Victor Legorreta
Partner and Managing & Design Director

Cohesion Needed in Urban Development

Tue, 11/01/2016 - 10:19

“Mexico is a country of architects,” says Victor Legorreta, Partner, Managing & Design Director at architecture firm LEGORRETA. “Many countries build to meet a need, but Mexico builds for pleasure.” Legorreta sees architecture as an integral part of daily life that must satisfy the public’s needs while also addressing the needs of a city’s infrastructure as it grows economically and in size. “Architecture is incorporated into the everyday life of Mexican citizens and is now used as an expression of culture,” he says. “The country is growing at an exponential rate and each day it requires the construction of infrastructure that will meet the demands of its people.” The integration of architecture into construction processes can provide solutions to the some of the biggest problems. Legorreta says that connecting with and adapting to the environment is among the most prominent challenges architects face. “Architects have the ability to reduce the carbon footprint of companies, especially since 50 percent of a city’s energy is consumed by buildings,” he says. “This means architects have a considerable responsibility to design innovative construction methods to optimize the use of energy.” The availability of land is another challenge amid the country’s economic growth. “Land has become the treasure of the 21st century as it becomes scarcer each passing year,” says Legorreta. “Growth concerns have led to an increase in the development of compact and vertical infrastructures. To support such growth, new forms of urbanism should be implemented to create efficient public transport systems and pedestrian-friendly streets.”

Near the end of 2015, Mexico became the first country in Latin America to earn the biennial World Design Capital accolade for 2018. But rather than rest on its laurels, Legorreta believes it is important for cities to recover the character of the old neighborhoods and barrios that offered a simpler way of living. “As cities such as Queretaro and San Luis Potosi continue to grow, it is important to offer people a higher quality of life and design neighborhoods with accessible amenities and social areas,” he says. “Space is a luxury and it is important that we begin doing more with less space,” argues Legorreta. “In the last few years, Mexico has experienced a boom in mixed use developments. The presence of restaurants, stores and other services in close proximity to apartments and offices enhances quality of life and the well-being of families.”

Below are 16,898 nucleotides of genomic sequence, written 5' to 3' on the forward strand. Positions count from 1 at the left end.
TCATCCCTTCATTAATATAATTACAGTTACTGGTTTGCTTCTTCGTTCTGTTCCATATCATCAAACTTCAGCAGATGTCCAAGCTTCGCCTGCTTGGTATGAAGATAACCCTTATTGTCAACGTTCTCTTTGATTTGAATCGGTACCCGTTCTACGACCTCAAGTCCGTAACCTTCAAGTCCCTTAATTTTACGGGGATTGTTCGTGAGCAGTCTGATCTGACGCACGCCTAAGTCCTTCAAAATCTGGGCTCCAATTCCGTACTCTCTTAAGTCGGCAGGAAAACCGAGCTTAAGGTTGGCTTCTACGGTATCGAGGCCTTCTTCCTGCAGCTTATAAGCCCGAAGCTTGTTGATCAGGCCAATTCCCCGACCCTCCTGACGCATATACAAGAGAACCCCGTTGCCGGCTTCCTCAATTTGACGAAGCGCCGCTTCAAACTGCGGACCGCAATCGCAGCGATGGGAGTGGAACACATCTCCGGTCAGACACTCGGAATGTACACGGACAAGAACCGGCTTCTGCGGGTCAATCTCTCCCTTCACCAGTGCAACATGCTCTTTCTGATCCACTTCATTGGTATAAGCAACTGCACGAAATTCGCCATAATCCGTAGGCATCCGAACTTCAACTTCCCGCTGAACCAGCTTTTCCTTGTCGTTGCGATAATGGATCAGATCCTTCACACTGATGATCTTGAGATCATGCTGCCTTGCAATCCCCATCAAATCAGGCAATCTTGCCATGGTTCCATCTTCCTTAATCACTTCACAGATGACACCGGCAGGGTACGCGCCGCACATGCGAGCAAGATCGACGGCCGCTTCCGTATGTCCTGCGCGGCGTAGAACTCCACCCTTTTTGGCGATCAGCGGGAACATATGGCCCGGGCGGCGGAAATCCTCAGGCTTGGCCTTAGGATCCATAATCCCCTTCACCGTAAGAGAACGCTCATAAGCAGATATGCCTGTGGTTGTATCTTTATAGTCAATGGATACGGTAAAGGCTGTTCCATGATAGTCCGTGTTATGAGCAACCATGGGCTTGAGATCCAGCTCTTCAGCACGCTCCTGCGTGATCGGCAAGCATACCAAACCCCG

There is also an increasing preference for open office layouts rather than the traditional cubicles of the past. “New generations have an open mentality as to how and where they want to live and work,” says Legorreta. “Traditionally, Mexico has been an individualist country but to excel it must reach out and collaborate with other players. Mexico’s skylines are filled with astonishing buildings but the urban design of the cities lacks cohesion. Developers, architects and authorities must work together to create cities that are more resilient.” Mixed use developments have optimized the use of space throughout cities but people are also increasingly vocal about their opposition to the construction of certain infrastructures, which has resulted in delays and high costs for developers. Legorreta says that better cooperation is needed. “It is important that all players are involved in the planning and execution of projects to ensure they are completed both on time and on budget. With our latest project, the headquarters in San Francisco, we designated six months for dialogue with neighboring communities to create a project that best fits the needs of all the people involved.” Ultimately, this project was beneficial to everybody in the community, he says, adding this is not often seen in Mexico.

Legorreta is also concerned that rural and disadvantaged areas are sometimes left behind. “Developers and architects can sometimes forget what it is like to work with social housing and in low income neighborhoods,” he says. The firm believes there are neighborhoods, such as Lindavista in north Mexico City, with strong infrastructure, access to transportation and wide streets that have the potential for development. “The environment in which we live is extremely important and it affects our level of happiness,” Legorreta says. “The quality of our places of work can affect our productivity, learning and mood. These two aspects must work in tandem because together they have the power to impact the life of people and the surrounding environment."